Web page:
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April 6, 1901


JAMA. 1901;XXXVI(14):972. doi:10.1001/jama.1901.02470140042012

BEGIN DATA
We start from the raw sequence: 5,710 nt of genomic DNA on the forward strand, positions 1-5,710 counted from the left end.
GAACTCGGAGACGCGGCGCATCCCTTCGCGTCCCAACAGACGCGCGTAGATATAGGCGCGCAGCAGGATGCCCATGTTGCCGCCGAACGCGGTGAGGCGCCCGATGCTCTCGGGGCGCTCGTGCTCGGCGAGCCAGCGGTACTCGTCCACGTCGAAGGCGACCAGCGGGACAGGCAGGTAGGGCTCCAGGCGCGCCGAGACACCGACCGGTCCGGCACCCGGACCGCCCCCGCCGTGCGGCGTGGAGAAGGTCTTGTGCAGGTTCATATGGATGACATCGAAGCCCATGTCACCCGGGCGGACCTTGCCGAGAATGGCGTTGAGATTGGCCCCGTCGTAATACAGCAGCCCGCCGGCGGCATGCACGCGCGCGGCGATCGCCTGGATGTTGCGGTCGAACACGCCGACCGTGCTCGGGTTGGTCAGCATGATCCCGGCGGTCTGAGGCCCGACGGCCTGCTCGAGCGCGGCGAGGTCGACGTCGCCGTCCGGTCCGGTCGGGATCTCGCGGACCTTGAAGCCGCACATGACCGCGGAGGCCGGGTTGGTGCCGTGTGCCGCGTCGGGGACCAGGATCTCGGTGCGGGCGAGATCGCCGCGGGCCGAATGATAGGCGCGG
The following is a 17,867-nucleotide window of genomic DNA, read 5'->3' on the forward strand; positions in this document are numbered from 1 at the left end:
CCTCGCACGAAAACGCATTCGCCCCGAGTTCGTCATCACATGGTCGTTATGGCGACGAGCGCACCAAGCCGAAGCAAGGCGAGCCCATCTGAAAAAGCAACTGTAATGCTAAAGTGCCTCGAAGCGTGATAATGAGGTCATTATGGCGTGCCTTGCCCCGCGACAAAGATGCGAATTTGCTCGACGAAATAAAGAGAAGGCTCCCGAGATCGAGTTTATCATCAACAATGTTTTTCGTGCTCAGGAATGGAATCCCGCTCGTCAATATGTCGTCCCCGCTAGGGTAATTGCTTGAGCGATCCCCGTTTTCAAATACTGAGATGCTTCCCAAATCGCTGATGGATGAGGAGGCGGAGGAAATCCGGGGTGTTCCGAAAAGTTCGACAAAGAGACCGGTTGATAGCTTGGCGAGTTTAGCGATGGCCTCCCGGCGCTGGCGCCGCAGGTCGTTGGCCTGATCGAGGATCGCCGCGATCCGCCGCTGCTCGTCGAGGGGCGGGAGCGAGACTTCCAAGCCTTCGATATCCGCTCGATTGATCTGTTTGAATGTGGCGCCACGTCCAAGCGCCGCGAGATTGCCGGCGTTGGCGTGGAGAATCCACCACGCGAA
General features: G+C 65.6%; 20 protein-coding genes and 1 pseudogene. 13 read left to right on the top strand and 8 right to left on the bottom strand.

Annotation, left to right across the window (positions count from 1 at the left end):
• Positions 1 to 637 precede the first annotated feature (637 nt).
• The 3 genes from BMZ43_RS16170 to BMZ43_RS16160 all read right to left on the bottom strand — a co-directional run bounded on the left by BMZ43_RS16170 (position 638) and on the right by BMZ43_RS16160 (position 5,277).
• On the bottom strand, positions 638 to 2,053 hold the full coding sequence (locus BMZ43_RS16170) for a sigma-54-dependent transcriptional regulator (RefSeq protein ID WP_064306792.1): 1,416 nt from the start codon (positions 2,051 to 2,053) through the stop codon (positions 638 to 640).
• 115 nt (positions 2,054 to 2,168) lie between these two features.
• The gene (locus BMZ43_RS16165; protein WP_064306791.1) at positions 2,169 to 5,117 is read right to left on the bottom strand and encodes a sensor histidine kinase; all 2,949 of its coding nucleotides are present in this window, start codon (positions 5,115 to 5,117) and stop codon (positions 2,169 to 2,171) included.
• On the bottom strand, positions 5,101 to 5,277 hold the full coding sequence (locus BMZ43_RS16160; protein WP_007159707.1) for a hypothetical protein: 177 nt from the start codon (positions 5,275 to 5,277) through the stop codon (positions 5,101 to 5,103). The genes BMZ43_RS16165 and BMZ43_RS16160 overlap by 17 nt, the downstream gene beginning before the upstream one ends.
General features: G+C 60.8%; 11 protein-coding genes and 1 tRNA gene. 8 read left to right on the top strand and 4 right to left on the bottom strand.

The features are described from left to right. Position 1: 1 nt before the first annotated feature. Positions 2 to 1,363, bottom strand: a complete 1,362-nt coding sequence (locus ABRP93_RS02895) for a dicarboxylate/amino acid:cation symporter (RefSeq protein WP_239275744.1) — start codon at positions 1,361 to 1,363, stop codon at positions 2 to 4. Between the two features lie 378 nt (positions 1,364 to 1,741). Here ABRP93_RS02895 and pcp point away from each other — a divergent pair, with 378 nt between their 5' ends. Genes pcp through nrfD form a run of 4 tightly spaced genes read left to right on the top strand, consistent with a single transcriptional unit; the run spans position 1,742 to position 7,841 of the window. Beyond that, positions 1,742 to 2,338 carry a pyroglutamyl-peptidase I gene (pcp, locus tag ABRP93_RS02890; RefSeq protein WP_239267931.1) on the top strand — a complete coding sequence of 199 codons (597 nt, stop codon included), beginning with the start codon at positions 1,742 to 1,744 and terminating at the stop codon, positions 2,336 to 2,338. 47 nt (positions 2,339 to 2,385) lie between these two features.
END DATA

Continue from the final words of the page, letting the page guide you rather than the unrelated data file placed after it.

A writer in a sociologic publication1 finds that one method of punishment for crime is defective in so many ways that a radical change is demanded, and suggests one so radical and revolutionary that it is strange it has so far escaped comment. Punishments are not reformatory because the mass of criminals are not reformable, and it is impossible with present means to secure the needed environment among the aggregations in our prisons. The old retributive idea of punishment is being abandoned, and while the sequestration of the criminal is still a need for the defense of society, the question what is to be done with him becomes more and more a problem. We are getting to a state in which we can not work our criminals to advantage because the trades unions forbid it, and we can not keep them in idleness and confinement because that means mental

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